|Publication number||US7194667 B2|
|Application number||US 10/794,696|
|Publication date||Mar 20, 2007|
|Filing date||Mar 5, 2004|
|Priority date||Aug 30, 2000|
|Also published as||US6829737, US20040181724, US20060156136|
|Publication number||10794696, 794696, US 7194667 B2, US 7194667B2, US-B2-7194667, US7194667 B2, US7194667B2|
|Inventors||Jerry D. McBride|
|Original Assignee||Micron Technology, Inc.|
|Export Citation||BiBTeX, EndNote, RefMan|
|Patent Citations (59), Non-Patent Citations (1), Referenced by (6), Classifications (19), Legal Events (4)|
|External Links: USPTO, USPTO Assignment, Espacenet|
This application is a continuation of application Ser. No. 09/651,858, filed Aug. 30, 2000, now U.S. Pat. No. 6,829,737, issued Dec. 7, 2004.
1. Field of the Invention
The present invention relates to integrated circuit test circuits and methods. In particular, the present invention relates to storage of test result data on an integrated circuit device in nonvolatile memory elements and, most particularly, to the inclusion of logic in the integrated circuit device for determining the results of device tests and enabling the storage of test results in the nonvolatile memory elements.
2. Statement of the Art
Semiconductor integrated circuit devices are manufactured on wafers or other substrates of semiconductor material. Conventionally, many devices are manufactured on a single wafer and individual devices or groups of devices are cut from the wafer and packaged. The devices are tested at various points during the manufacturing process, e.g., with electrical probes while they are still on the wafer, in die form (after singulation but prior to packaging) and after packaging.
During testing, a particular signal or combination of signals is input to the device and the output value or values read from the device are compared with values expected to be obtained from a properly functioning device. Tests may involve a particular signal or combination of signals being delivered repetitively, perhaps under extreme environmental conditions (temperature, voltage, etc.) in order to identify a device which would fail after a shorter than usual period of use (“burn-in” testing). Other tests may involve a number of different signals or signal combinations delivered in sequence. One method for testing a memory device is to deliver the same signal/signal combination to multiple identical subsections of the device simultaneously and compare the values read from the subsections (“compression testing”). If all of the respective, read values match, the test has been passed, while a mismatch between respective values read from any of the subsections indicates a device malfunction and failure of the test.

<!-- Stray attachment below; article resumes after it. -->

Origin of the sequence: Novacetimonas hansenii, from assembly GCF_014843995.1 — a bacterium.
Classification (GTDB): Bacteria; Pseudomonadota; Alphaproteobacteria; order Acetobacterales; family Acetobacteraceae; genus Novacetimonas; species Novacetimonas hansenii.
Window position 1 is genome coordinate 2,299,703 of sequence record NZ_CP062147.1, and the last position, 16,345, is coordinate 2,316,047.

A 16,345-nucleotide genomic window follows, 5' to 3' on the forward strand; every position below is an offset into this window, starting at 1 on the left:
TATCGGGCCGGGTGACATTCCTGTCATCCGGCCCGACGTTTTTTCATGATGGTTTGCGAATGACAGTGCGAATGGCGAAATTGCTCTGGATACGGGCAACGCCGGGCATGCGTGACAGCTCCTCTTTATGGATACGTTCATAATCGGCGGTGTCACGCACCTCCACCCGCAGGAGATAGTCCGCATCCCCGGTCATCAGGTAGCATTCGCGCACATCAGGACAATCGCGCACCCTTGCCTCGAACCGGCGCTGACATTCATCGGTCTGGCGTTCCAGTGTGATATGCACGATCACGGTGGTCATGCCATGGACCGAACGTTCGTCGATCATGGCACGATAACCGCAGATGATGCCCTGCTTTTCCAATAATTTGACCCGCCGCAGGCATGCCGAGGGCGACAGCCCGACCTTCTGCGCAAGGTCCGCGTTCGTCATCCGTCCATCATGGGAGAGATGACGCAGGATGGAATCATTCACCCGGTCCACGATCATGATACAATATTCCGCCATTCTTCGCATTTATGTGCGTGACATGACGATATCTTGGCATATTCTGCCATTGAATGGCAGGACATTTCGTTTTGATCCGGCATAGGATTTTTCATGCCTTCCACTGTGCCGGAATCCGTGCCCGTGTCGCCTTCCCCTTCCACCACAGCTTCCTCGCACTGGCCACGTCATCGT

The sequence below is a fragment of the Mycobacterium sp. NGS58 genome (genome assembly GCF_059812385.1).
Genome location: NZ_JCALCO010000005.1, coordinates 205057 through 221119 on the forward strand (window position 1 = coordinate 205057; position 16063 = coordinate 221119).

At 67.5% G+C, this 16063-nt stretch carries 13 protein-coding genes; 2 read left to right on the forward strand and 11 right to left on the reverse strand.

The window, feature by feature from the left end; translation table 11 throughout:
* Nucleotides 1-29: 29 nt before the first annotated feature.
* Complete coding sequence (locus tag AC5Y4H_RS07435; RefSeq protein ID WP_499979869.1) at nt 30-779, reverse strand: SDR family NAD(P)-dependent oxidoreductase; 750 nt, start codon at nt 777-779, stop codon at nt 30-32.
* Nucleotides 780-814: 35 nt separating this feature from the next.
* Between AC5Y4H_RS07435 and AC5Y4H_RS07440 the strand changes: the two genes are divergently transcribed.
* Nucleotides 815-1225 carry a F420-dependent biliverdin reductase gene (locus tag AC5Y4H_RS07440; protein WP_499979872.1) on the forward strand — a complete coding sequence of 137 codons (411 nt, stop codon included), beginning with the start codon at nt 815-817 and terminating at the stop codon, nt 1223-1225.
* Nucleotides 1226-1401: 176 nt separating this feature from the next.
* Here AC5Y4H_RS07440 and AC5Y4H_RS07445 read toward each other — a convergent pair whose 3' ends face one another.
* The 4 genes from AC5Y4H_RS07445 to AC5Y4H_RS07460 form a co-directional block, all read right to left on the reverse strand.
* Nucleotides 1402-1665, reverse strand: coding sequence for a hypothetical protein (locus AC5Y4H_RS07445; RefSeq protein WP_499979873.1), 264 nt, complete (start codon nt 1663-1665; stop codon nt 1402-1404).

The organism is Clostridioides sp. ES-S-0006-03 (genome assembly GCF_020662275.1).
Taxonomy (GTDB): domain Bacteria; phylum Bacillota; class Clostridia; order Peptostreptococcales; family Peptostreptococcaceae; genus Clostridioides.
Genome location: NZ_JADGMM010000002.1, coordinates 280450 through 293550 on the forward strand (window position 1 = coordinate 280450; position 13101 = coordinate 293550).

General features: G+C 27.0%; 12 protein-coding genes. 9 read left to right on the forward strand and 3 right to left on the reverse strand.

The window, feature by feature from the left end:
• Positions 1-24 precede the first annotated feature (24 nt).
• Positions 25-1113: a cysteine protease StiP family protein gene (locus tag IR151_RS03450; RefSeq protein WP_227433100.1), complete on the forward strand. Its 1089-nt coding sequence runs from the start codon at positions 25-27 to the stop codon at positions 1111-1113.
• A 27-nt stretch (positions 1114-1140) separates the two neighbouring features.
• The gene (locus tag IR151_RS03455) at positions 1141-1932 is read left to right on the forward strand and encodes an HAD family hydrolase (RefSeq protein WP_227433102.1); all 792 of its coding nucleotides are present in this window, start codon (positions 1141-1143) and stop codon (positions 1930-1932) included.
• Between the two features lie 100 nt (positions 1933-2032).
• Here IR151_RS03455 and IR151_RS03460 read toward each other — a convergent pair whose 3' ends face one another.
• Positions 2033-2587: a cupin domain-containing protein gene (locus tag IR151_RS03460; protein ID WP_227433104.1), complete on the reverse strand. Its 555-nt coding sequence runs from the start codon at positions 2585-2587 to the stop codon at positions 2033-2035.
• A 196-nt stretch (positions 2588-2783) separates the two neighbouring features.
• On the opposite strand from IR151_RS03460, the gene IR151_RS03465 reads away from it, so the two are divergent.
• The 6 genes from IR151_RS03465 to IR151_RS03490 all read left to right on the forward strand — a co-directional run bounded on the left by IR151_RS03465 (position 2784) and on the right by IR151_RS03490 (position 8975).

A particular test or test sequence often includes multiple test steps. Moreover, a complete test flow will often require that devices move from one piece of test equipment to another. For example, a first piece of test equipment and test fixtures may be utilized for probe: testing, another for burn-in testing and yet another for packaged device testing after burn-in.
After a particular test or test sequence has been completed, devices which have failed some or all of a test may be separated from the good devices. However, a device which has failed one portion of the test sequence may pass subsequent test sequences, so if it is erroneously placed into the “good” bin and then passes subsequent tests it may eventually be classified and sold as fully functional. One way to avoid this type of error is to store information regarding the test history of the device on the device itself in nonvolatile memory elements. One example describing storage of test results in nonvolatile memory on a semiconductor device is co-pending U.S. patent application Ser. No. 08/946,027, the disclosure of which is hereby incorporated herein by reference.
Test equipment used for testing integrated circuit devices conventionally transmits a test signal and then receives an output signal from the integrated circuit device. The test equipment then compares the output signal from the integrated circuit device with the value expected to be obtained from a properly functioning device and sends an instruction to the device which causes a specific nonvolatile memory element to be set to indicate either pass or fail of the test step. A series of nonvolatile memory elements may be set to indicate the results of a series of tests or test steps. The tester thus must include detectors and comparators so that it can read the output signal and perform a comparison to determine passage or failure of the test.
It would be advantageous to decrease the cost and complexity of the tester by eliminating the need for detectors and comparators on the test equipment.
It would be advantageous to eliminate the need for intelligence in device test equipment, by instead placing intelligence on the device being tested.
It would be desirable to provide for the storage of information concerning correct application of test sequences to the device on the device itself.
These and other advantages are provided by the invention.